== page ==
- Review Your TasksAlert your team in advance of the days you have scheduled off. The chaos factor will most likely be determined by how many days you’ll be out of the office. If it is one or two days, it is likely you can work ahead and wrap up any forecasted situations before leaving the office. If you are out for an extended period of time, divide and delegate.
Start with the tasks that have the most pressing due dates, then work with your manager and/or team to find areas where others can assist while you are out. The more you plan ahead, the less stress you will feel as your vacation days approach. You can then leave without feeling like you have forgotten something.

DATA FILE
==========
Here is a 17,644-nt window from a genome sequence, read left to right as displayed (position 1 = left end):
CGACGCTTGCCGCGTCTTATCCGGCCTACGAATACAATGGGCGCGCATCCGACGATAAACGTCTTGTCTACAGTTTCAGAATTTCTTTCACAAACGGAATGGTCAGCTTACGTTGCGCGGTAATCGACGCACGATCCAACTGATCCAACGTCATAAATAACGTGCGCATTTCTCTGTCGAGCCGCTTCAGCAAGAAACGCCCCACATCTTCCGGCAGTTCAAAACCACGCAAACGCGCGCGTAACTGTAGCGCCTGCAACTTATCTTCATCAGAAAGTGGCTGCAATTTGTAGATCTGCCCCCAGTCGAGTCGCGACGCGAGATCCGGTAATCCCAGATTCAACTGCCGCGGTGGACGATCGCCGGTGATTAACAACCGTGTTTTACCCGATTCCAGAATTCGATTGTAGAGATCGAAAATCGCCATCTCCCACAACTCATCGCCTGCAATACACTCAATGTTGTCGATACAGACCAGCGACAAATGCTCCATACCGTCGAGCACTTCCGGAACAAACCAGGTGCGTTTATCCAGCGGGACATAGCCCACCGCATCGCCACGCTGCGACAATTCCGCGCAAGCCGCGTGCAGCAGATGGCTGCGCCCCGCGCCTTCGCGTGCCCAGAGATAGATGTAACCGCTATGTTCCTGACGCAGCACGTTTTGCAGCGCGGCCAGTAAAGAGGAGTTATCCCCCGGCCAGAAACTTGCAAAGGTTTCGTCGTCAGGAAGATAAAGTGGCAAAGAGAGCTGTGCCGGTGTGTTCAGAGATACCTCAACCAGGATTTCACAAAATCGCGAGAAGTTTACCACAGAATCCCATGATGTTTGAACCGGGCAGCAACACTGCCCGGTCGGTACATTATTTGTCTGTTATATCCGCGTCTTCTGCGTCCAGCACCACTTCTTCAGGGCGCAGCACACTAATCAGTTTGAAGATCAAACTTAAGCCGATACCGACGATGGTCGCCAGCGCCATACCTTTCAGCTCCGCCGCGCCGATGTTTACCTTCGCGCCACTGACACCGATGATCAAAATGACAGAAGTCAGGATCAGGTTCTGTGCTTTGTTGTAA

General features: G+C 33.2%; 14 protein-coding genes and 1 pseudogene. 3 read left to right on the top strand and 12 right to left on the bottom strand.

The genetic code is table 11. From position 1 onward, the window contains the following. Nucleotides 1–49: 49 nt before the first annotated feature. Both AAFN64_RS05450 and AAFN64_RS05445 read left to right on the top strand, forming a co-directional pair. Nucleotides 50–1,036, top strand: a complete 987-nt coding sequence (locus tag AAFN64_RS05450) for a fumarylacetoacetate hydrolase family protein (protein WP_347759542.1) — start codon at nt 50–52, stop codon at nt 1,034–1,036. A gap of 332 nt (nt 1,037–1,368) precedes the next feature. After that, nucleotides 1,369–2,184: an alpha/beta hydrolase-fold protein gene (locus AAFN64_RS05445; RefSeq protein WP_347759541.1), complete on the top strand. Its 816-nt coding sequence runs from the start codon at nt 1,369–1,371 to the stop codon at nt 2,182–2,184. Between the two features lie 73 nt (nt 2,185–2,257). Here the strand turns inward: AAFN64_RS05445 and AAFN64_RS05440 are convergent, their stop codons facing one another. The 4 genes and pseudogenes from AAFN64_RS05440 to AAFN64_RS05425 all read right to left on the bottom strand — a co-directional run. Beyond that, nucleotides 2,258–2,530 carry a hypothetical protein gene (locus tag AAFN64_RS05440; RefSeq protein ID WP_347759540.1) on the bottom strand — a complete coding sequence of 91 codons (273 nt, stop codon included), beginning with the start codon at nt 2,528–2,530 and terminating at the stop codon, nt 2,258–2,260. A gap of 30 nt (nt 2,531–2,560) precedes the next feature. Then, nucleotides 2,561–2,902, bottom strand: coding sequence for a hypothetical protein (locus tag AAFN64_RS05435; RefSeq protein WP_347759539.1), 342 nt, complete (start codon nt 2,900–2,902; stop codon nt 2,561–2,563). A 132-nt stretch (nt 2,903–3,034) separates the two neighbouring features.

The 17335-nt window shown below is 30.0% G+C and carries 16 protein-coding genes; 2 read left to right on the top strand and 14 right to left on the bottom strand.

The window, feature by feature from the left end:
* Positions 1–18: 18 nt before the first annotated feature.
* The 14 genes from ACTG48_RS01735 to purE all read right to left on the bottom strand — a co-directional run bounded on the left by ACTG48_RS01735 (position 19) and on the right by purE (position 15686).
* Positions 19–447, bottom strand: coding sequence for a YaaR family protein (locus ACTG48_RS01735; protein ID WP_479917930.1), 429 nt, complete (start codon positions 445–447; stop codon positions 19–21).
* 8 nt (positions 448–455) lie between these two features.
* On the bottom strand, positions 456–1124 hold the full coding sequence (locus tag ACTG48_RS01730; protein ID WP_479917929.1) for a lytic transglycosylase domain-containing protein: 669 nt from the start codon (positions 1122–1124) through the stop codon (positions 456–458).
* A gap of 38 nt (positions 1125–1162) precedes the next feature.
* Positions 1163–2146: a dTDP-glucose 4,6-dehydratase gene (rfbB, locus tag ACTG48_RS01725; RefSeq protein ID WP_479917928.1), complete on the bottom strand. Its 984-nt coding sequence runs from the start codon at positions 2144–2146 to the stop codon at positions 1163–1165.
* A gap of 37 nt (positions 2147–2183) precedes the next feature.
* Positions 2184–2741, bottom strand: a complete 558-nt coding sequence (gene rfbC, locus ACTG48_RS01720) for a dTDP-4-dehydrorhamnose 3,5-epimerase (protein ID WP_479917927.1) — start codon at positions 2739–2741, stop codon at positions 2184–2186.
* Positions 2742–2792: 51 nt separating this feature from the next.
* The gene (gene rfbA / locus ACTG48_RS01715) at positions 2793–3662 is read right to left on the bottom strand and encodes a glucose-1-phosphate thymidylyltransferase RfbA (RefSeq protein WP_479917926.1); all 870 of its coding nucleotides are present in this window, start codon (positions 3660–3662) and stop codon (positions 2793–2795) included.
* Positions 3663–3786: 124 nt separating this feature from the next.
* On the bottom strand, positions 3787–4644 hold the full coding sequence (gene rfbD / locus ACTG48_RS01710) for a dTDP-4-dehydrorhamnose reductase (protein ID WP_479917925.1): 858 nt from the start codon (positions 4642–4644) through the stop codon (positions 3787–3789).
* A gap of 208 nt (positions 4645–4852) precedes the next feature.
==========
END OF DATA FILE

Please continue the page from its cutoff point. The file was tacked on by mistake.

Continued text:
There might be a to-do list waiting for you when you get back to work after vacation, but the more you prep yourself and your team, the better handle you will feel you have on your tasks.
- Set Your OOOMake sure you set your “out of office” message to direct any pressing emails or phone calls to a manager or another team member while you are out. That way, the person sending the correspondence knows you are not ignoring their messages and know why there will be a delay in the response.
This also allows for any potential “fires” to be escalated to your team and/or manager right away, rather than waiting for you when you get back or check your email. It is also a good reminder for other people within your company to know you are on a work vacation so they can adjust deadlines and/or expectations for different projects in your absence.